Archive for November, 2012

The Ethics of Democracy »

“Democracy is two wolves and a sheep voting on what to have for dinner.” That quotation, often (but probably incorrectly) attributed to Benjamin Franklin, sums up the ethics of democracy. Democratic outcomes are used to justify a majority claiming the right to impose their will on the minority. To prevent the unethical exploitation of...
Read More »

Mayor Bloomberg: “Let Them Eat Cake” »

Mayor Michael Bloomberg would apparently prefer his storm-ravaged city’s homeless eat nothing at all than benefit from the generosity of private individuals—declaring that only items his food police pass inspection on can be donated to city homeless shelters: Another example of why the government does not belong in the business of charitable relief. If...
Read More »

States’ Education Ballot Results Roundup: The Good, the Bad, and the Really Expensive »

A dozen ballot initiatives in nine states focused on K-12 education issues. Also making news was the surprise defeat of Indiana incumbent and reformer State Superintendent Tony Bennett by Glenda Ritz, a former teacher backed by the union. Charter schools won big in Georgia and Washington. Georgia voters passed an amendment allowing a statewide...
Read More »

Why Don’t More Hospitals Compete on Quality? »

Go to the website of the Detroit Medical Center and you will learn that its facilities are ranked among the “nation’s best hospitals” by US News & World Report and that they have won other awards. The Detroit Medical Center has some of the “best” heart doctors, it is “tops” in cancer care, and...
Read More »

Don’t Despair »

If ever a president had to go, it’s Barack Obama. His progressive fascism has prolonged the recovery for four solid years in a row. From Dodd-Frank and the auto bailouts to stimulus spending and Obamacare, he is easily the most economically interventionist president since the LBJ-Nixon years. In addition to this, he is one...
Read More »

Defense Cuts Would Encourage Needed Improvements »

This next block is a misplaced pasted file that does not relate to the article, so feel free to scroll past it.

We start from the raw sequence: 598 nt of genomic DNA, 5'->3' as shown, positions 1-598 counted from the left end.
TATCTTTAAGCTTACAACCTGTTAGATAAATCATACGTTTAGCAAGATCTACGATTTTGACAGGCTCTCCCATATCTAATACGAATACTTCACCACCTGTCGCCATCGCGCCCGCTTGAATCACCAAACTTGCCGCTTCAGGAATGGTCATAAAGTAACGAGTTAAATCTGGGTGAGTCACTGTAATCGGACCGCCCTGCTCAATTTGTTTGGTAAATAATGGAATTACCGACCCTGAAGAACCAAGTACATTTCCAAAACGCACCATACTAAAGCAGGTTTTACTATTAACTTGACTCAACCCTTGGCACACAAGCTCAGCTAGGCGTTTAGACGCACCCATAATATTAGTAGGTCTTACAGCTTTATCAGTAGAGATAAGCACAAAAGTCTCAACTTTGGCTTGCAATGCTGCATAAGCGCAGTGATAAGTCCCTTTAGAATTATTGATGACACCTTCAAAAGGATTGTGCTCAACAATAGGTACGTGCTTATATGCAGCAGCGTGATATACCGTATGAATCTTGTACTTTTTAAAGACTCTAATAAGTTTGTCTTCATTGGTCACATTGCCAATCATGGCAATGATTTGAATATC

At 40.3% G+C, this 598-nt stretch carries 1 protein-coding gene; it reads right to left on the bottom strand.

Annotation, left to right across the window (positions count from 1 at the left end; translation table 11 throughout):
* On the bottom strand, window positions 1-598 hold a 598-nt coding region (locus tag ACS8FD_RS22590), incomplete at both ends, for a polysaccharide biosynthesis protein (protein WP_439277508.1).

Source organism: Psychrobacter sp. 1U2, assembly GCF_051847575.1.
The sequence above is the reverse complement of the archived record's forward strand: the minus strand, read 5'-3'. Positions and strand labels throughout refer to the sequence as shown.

The U.S. Defense budget has not received nearly as much media scrutiny during this election cycle as it merits. Leaving such a vital topic almost exclusively in the hands of the usual cast of characters—defense secretaries, current and former; members of the House and Senate Armed Services Committees; and retired chairmen of the Joint...
Read More »

Who Should Determine Education Policy? Parents, Not Presidents »

Who’s the biggest spender? That seems to be the education policy debate in a nutshell this presidential election season—and it misses the point entirely. First, let’s put federal education spending into perspective. Funding for public schools comes from local, state, and federal taxes. Historically, the federal revenue share has stayed below 10 percent of...
Read More »

The Next U.S. President and Latin America »

Since the end of the Cold War, Latin America has hardly featured in U.S. presidential campaigns. The waning 2012 campaign has not been an exception. That said, Gov. Mitt Romney made a few references to Latin America in the debates but Obama let them pass without the slightest hint of curiosity. In the foreign...
Read More »

Obama Beneficiaries Are Top Obama Campaign Donors »

This “no surprise here” story in the San Francisco Chronicle shows that Silicon Valley, broadly defined as four Bay Area counties, has now surpassed New York City as the top source for Obama campaign contributions, providing a staggering $14,703,167 to his current reelection campaign, as against New York City’s “mere” $14,529,760. If we, as...
Read More »

Is Government Provision the Answer? (Part II) »

This blog entry picks up where Part I left off. For more details, please see my book, Priceless: Curing the Healthcare Crisis. Can Government Can Use Its Power as a Single Buyer to Suppress Providers’ Fees? There are five problems with this. First, we don’t buy healthcare in a national market. We buy locally....
Read More »